We adopted a design constraint that we would limit the amount of data integration to reduce the barrier to implementation, and that our approach would need to be agnostic of VLE choice. The concept process began by ideating potential solutions using visual wireframes, where we could continually test and iterate our ideas.
Through an iterative process – involving design exploration, research analysis, and concept testing with users – we worked towards a solution that works as follows:
- Lecturers decide the criteria of team formation.
- Students fill out surveys about their skillset.
- And then finally, the groups are formed by applying the data from step 2 to the instructions given to our algorithm in step 1.
ℹ️ All mockups in this article are wireframes created for concept testing purposes – not an indication of the precise visual design or content of a finished product.
Selecting an ‘factor’ would open up some specific controls:
In this case, a way of scoping the way technical skills that students could respond to, and an instruction for whether the system should seek to group people together based on similarity or variance of responses.
From the lecturer’s perspective, you would select your criteria for the groups based on several options available. Whether it’s number in each group, amount of groups desired, gender splits, skills, grades etc. This reflects the needs and intentions laid out by the staff we had interviewed.
We also explored some specific reframing of how to present options to lecturers. Beginning with parameters that might help with the proposed delivery schedule:
Next, once the lecturer is satisfied, the student surveys can then be distributed out. Perhaps by sharing a URL, or displaying a QR code on screen. Once all the submissions are returned, the team maker will generate the groups.
The lecturer can then make any final tweaks (we learned through primary and secondary research of the need for flexibility) before announcing the groups through individual email confirmation.
Centering the learner
It could be easy to design this with only the lecturer’s immediate, transactional needs in mind. But it is vital in designing edtech that the learner is recognised as a primary user; not just as a stakeholder to use software, but as a learner, whose usage of a system should be, can be, is, an active part of their engagement with a learning exercise.
So from the students’ perspective we sought to make an experience that was not only simple, but clear and empowering. If simplicity were the sole goal, they would just receive questions and submit their responses.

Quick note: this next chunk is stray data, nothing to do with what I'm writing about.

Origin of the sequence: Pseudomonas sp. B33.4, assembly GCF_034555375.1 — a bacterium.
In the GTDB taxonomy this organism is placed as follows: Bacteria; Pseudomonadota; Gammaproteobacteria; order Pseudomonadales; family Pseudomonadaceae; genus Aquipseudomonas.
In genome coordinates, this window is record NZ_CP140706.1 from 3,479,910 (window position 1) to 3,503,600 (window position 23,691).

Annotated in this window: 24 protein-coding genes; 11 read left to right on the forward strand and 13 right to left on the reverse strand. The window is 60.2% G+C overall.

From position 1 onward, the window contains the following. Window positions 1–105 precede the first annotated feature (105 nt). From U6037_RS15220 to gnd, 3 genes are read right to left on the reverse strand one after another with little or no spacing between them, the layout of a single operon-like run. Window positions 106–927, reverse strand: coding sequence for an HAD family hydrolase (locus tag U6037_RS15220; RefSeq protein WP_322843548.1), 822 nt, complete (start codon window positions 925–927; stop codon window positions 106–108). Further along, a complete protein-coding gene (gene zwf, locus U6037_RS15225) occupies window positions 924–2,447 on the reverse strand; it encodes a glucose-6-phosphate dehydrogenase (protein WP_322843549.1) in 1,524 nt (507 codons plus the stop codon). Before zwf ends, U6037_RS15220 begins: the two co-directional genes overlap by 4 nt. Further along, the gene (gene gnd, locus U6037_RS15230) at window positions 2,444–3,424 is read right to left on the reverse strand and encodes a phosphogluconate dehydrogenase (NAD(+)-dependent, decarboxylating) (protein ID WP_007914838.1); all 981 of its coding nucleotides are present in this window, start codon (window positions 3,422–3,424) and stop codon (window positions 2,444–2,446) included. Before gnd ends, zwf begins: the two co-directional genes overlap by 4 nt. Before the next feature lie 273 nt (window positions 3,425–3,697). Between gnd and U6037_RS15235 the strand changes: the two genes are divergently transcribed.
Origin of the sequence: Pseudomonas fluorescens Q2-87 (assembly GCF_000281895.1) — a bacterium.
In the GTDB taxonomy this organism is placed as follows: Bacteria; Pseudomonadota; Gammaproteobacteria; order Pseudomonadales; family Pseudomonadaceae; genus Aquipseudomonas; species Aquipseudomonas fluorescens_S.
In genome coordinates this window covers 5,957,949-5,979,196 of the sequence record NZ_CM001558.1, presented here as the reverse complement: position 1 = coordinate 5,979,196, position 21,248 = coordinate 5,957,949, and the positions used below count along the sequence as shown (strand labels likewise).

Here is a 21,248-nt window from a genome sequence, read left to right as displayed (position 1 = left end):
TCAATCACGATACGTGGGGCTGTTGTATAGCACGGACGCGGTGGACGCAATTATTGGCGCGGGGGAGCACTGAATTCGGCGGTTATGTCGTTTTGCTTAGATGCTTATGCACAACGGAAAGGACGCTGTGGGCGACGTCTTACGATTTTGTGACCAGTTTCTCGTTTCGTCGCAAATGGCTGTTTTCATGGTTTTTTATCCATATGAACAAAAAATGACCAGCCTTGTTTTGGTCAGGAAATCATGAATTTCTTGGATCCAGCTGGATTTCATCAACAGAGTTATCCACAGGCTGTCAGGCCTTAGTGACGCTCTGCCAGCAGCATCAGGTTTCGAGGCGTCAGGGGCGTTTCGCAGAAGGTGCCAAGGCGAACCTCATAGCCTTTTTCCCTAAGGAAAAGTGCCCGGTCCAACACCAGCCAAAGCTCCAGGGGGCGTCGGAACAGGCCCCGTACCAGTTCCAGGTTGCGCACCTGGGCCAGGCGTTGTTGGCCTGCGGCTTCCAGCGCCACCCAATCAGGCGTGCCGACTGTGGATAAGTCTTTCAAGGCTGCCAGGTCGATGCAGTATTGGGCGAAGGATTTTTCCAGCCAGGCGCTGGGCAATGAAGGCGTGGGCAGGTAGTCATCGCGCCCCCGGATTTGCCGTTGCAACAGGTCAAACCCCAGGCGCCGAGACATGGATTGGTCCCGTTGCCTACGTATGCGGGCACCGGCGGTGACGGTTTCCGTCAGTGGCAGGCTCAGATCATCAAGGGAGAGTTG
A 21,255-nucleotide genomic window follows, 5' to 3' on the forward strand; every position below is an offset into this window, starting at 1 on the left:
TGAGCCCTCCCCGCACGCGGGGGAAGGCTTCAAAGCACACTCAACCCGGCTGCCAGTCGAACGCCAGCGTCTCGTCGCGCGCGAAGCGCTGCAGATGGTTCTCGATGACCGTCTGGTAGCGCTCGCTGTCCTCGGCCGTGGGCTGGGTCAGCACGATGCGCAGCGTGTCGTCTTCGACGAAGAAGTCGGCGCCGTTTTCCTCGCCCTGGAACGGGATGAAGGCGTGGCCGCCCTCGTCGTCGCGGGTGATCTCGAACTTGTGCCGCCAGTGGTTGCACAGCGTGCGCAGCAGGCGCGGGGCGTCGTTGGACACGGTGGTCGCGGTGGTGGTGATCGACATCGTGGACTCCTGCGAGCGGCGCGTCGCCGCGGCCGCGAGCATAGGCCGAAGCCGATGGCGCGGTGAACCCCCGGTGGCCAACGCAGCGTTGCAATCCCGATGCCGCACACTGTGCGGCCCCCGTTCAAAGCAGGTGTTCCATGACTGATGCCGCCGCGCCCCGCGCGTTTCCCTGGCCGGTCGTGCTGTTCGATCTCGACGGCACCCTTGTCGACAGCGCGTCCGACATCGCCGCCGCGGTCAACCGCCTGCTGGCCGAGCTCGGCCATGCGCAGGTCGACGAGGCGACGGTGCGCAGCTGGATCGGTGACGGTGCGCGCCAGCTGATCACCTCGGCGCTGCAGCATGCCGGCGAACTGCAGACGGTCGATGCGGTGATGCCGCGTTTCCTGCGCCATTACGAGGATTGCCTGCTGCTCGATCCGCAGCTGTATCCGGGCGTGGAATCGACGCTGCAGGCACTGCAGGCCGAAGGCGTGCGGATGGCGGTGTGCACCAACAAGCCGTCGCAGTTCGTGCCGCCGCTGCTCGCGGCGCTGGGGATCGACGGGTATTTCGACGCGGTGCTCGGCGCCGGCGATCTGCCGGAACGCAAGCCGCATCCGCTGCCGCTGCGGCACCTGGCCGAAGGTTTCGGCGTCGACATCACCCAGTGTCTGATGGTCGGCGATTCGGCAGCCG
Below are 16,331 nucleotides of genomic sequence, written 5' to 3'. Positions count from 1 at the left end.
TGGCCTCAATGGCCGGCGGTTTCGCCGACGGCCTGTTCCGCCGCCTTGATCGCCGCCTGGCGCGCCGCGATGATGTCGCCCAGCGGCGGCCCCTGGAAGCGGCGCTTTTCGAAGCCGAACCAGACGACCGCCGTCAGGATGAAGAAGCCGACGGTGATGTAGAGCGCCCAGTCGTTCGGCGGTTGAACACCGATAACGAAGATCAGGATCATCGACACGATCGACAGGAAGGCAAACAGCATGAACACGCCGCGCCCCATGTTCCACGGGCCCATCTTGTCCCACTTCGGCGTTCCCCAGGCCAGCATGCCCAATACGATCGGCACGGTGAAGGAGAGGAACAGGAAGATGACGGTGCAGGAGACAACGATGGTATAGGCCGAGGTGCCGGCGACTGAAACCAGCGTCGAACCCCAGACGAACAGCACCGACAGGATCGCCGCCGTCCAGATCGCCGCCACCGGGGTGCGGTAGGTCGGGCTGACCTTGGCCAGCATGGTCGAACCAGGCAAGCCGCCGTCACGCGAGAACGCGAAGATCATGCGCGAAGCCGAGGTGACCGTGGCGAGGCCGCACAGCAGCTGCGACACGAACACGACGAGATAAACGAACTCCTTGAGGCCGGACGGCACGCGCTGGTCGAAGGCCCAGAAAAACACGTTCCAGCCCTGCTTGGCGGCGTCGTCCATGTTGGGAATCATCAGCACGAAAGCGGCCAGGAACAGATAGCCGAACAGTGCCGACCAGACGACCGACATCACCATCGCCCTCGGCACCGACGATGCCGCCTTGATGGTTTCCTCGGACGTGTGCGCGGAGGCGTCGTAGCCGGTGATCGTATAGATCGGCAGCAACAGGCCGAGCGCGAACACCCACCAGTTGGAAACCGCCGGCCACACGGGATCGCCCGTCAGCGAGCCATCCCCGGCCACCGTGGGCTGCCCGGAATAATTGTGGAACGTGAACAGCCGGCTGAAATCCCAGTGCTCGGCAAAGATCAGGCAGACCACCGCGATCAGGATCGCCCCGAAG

Our interviews with students told us that they did have an interest in why group work was happening in the way that it was. As discussed by De Hei, the perceived value of the design of group work drives the satisfaction and perceived learning by students and teachers. We had been told from staff that we had interviewed that group work would frequently bring down NSS scores.
So one of the key tasks for lecturers when setting up the tool is to provide learners into the context of their request.
This is intended to both contextualise the request (“Why am I suddenly being asked about X?”), as well as make the design that goes into group work more transparent.
Readers may be wondering why students are being asked to respond to their answers, rather than our concept aiming to automatically pull in data from existing data stores. There is a mix of practical and tactical reasons for this. On the practical side, we took a position to not assume that the data that might be ingestible would be of sufficient quality, timeliness, abundance, or portability. But moreover, we saw this as potentially undercutting the transparency afforded by manual engagement, as well as leading us to lose out on exploring the opportunities of data control that a manual process would give.
In terms of empowerment, we recognised that the questions being asked may be of a sensitive nature, which learners – for totally valid reasons – may want to withhold. When designing digital tools, it is always beneficial to reflect on this issue of trust.
This diagram from Nielsen Norman group (discussed in their article) illustrates the ladder to be climbed when establishing trust. Some elements of our approach are touched upon elsewhere in this post, but there are two more worth highlighting now: